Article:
Figure 1: Drone that Crashed onto the
the White House illustrating a drone’s
                                           White House Lawn
ability to evade detection and create      Source: Office of Inspector General (OIG)
challenges for secure facilities. Figure 1 obtained from internet

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shows the drone recovered from the White House lawn by the United States
Secret Service (Secret Service). Further, in August 2017, drug smugglers used
a drone to smuggle 13 pounds of methamphetamine across the Southwest
Border of the United States. Figure 2 shows the drone and methamphetamine
recovered by U.S. Customs and Border Protection (CBP).




Figure 2: A Drone Smuggling Methamphetamine across the Southwest Border
Source: OIG obtained from internet

These are just two examples of the illicit UAS activity DHS faces as it seeks to
expand its Counter Unmanned Aircraft Systems (C-UAS) capability.1

DHS Authorities

On October 5, 2018, the President signed into law the Preventing Emerging
Threats Act of 2018 (the Act), the first statutory grant of authority for DHS to
explicitly counter UAS threats. Prior to passage of the Act, only the Secret
Service and the United States Coast Guard (Coast Guard) had express
authority to counter illicit UAS activity. These components’ capabilities were
limited because C-UAS authority was either restricted to each component’s
specific mission or under the auspices of another department.

Secret Service

According to Secret Service officials, the Secret Service started its C-UAS
development in 2012 prior to passage of the Act, to support requirements of its
protective mission pursuant to 18 United States Code (U.S.C.) 3056, Powers,
                                                       
1 We define C-UAS capability as being able to perform all five authorized actions (detection,
identification, monitoring, tracking, and mitigation), and limited C-UAS capability as being able
to perform at least one, but not all, authorized actions.

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Authorities, and Duties of United States Secret Service and pursuant to
Executive Order 12333.

Coast Guard

In June 2017, the Deputy Commandant for Operations directed the Coast
Guard to pursue C-UAS authorized actions under Department of Defense
(DOD) authority to support its maritime escort mission. Therefore, the Coast
Guard’s C-UAS capability was restricted to operating during DOD maritime
escort missions. In this capacity, the Coast Guard operates under Title 10
U.S.C. Section 130i - Protection of Certain Facilities and Assets from Unmanned
Aircraft, whereby certain DOD assets require Coast Guard escorts when
operating in and out of their homeports.

CBP and Federal Protective Service

Passage of the Act expanded DHS legacy component authorities by granting
CBP and the Federal Protective Service (FPS) authority to obtain and operate
C-UAS mitigation capabilities. For example, CBP did not have the express
authority to mitigate a UAS threat before the passage of the Act. However, it
was able to passively detect UAS activities using its existing border surveillance
capabilities. Further, FPS had neither the authority nor the capability to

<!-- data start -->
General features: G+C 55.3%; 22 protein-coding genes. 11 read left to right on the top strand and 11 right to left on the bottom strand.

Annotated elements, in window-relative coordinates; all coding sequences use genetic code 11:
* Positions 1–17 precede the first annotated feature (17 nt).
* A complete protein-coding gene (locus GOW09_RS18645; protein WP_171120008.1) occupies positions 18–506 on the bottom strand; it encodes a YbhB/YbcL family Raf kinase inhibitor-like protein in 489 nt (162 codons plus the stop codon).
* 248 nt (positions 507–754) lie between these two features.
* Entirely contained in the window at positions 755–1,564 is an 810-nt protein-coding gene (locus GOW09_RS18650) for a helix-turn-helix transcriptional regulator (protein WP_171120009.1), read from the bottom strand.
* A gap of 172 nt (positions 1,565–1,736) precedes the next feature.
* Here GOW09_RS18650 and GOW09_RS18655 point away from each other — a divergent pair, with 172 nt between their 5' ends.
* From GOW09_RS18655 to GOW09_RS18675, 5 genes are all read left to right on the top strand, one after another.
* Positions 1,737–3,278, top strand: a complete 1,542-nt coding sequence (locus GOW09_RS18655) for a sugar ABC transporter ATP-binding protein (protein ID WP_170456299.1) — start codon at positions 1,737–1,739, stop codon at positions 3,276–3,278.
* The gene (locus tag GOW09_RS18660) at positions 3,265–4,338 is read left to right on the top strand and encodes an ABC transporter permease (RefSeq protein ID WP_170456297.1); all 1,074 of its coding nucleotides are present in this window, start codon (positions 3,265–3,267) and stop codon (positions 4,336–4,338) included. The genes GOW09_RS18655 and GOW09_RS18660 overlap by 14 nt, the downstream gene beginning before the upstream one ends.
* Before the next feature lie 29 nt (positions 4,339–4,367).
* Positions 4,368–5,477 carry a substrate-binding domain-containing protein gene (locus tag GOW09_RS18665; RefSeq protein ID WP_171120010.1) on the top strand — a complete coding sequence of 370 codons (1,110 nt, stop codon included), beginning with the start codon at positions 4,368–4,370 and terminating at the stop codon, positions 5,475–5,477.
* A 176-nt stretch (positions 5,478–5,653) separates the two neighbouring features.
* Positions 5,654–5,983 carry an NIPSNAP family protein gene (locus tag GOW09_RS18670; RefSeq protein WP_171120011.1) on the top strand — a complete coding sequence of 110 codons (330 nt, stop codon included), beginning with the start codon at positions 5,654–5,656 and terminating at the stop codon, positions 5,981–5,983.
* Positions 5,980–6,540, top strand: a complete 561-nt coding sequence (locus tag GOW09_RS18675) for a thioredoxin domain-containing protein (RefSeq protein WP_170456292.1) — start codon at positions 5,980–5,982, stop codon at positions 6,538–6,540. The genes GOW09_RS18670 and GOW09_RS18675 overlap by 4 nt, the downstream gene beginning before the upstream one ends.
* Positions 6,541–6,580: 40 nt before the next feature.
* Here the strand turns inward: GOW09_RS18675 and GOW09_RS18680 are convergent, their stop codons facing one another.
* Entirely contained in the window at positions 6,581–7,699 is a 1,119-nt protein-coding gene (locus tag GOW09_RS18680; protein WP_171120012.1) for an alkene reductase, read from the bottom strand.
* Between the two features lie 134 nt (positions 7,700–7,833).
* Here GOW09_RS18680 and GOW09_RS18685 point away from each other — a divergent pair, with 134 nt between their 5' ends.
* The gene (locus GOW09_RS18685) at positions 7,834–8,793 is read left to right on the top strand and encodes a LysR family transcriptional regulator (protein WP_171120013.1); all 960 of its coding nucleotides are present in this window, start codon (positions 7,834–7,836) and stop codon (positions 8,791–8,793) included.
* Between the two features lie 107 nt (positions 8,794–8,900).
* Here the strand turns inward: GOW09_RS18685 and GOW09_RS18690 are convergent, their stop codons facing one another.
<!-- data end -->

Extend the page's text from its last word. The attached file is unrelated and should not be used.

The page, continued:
mitigate a UAS threat before passage of the Act empowered it to do so. At the
time of our audit, FPS was not actively pursuing a C-UAS capability.

Table 2 identifies DHS component authorities to counter illicit UAS prior to and
following the passage of the Act.

Table 2: DHS C-UAS Authorities Prior to and Following the Act
                           Secret      Coast Guard     CBP                 FPS
                           Service
       Prior to Act          Yes           Yes          No                 No
         Post Act            Yes           Yes          Yes                Yes
Source: DHS OIG analysis of authorities before and after the Act

In general, the Act permits authorized DHS component personnel to:

          detect, identify, monitor, and track UAS without prior consent;
          warn the operator of a UAS, including by electromagnetic means;
          disrupt control, seize control, or confiscate a UAS without prior
           consent; and
          use reasonable force to disable, damage, or destroy a UAS.



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C-UAS Capability

Authorized component personnel may operate C-UAS capabilities to eliminate
credible threats2 posed by a UAS. These capabilities include systems or
devices capable of performing five authorized actions to secure and protect
covered facilities or assets:3 detect, identify, monitor, track, and mitigate.
C-UAS capabilities may require a layered approach that integrates the following
actions necessary to mitigate a potential threat.

                   Detect – Discovering a UAS by visual or electronic means.
                   Identify – Distinguishing UAS threats from lawful activity.
                   Monitor – Continuous observation of a UAS to determine intent.
                   Track – Observation of a UAS to determine its path.
                   Mitigate – Acting to deter, prevent, or minimize the consequences of
                    safety and security threats posed by certain UAS. DHS may use both
                    nonkinetic force, such as electronic means, and reasonable physical
                    force to mitigate UAS threats.

We conducted this audit to determine to what extent DHS counters illicit use of
UAS while protecting the homeland.

                                                          Results of Audit

DHS’ C-UAS Capabilities Remain Limited

The Department’s capability to counter illicit UAS activity remains limited.
DHS’ components with authorized C-UAS missions (Secret Service, Coast
Guard, CBP, and FPS) could not expand their C-UAS capabilities as permitted
by the Act because the Office of Policy did not execute a uniform approach by
which to do so, as the Secretary had directed. Specifically, the Office of Policy
did not request the funding required to obtain subject matter experts to fulfill
all of the Secretary’s requirements of the uniform approach, including
developing a realistic work plan and issuing complete department-wide C-UAS